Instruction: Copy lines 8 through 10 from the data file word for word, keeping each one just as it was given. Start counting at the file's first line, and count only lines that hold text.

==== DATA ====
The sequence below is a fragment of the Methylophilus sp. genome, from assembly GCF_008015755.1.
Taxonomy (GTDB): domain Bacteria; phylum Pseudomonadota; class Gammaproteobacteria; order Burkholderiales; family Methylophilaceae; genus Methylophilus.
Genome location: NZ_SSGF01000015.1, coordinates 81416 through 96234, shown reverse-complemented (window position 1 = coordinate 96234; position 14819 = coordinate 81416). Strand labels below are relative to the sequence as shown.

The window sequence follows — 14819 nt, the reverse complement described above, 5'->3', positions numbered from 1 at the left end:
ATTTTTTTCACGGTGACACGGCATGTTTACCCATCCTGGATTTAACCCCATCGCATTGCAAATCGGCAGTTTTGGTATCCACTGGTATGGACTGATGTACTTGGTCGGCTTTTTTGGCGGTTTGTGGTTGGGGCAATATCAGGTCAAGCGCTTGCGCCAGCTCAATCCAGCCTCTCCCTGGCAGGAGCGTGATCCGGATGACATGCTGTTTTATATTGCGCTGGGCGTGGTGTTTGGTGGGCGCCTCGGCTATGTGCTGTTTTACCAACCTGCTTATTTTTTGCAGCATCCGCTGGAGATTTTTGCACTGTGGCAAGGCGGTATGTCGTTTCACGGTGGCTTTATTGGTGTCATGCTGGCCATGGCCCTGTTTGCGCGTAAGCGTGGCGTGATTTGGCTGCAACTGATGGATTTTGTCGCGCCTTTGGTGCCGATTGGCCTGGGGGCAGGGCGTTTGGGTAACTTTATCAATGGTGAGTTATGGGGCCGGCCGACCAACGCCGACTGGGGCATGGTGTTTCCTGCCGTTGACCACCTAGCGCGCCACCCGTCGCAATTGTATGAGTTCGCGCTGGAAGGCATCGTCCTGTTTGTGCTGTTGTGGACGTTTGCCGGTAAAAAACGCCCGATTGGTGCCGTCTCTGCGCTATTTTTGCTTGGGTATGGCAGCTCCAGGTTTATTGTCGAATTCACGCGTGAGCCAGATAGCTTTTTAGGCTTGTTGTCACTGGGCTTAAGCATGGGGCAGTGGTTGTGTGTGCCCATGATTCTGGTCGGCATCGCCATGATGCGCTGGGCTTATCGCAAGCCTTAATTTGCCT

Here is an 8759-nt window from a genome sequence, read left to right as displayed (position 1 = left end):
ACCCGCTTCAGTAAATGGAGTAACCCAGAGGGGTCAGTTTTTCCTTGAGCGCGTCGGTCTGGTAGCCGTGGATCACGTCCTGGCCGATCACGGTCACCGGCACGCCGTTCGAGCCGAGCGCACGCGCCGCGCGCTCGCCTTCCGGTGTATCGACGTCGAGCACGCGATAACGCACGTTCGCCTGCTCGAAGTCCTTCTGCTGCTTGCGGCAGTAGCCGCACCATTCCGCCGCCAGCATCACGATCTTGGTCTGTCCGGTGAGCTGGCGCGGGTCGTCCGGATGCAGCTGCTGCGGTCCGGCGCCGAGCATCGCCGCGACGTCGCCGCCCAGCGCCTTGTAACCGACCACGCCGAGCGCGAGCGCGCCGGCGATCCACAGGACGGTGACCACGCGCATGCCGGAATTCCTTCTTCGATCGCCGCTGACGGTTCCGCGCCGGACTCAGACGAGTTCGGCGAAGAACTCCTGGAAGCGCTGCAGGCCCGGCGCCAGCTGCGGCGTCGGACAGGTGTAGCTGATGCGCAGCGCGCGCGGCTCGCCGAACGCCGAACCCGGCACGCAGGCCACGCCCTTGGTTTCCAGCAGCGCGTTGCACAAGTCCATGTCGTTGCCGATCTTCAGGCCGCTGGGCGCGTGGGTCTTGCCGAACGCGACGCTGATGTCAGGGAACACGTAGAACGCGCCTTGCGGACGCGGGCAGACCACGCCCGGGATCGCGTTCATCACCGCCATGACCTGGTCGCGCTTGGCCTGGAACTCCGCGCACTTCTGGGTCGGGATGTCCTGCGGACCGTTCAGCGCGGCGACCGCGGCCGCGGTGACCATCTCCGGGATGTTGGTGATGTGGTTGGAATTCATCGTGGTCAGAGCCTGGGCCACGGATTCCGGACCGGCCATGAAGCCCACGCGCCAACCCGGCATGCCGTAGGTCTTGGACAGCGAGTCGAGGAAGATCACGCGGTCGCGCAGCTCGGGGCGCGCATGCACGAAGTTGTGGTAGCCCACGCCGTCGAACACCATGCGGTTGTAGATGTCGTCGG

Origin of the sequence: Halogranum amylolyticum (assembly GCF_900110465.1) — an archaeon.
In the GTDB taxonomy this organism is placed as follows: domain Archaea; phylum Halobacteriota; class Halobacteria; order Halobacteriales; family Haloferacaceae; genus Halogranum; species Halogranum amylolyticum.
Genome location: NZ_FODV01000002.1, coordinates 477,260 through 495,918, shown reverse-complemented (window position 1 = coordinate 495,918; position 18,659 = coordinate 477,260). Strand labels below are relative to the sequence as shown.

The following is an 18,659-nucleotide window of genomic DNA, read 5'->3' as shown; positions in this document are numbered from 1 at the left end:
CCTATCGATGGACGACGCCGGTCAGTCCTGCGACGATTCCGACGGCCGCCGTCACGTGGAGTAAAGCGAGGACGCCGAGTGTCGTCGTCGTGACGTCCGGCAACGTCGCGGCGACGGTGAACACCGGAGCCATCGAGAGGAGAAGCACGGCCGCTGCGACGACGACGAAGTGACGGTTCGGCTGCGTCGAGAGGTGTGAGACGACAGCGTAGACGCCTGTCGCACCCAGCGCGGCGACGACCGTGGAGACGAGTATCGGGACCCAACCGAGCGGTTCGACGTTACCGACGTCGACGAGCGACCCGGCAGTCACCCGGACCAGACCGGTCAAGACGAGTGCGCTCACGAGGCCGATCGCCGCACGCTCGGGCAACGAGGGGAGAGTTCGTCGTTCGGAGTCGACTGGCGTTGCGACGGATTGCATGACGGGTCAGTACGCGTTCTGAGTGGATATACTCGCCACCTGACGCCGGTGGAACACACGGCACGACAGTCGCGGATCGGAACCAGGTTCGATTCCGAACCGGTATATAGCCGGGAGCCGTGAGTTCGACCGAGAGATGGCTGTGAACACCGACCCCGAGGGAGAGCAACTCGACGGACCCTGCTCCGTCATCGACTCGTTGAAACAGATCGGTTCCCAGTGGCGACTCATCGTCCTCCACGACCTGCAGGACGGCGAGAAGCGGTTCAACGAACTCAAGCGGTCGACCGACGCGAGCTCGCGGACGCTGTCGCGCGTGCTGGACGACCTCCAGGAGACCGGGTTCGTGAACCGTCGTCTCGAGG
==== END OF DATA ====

Origin of the sequence: Halogranum amylolyticum (assembly GCF_900110465.1) — an archaeon.
In the GTDB taxonomy this organism is placed as follows: domain Archaea; phylum Halobacteriota; class Halobacteria; order Halobacteriales; family Haloferacaceae; genus Halogranum; species Halogranum amylolyticum.
Genome location: NZ_FODV01000002.1, coordinates 477,260 through 495,918, shown reverse-complemented (window position 1 = coordinate 495,918; position 18,659 = coordinate 477,260). Strand labels below are relative to the sequence as shown.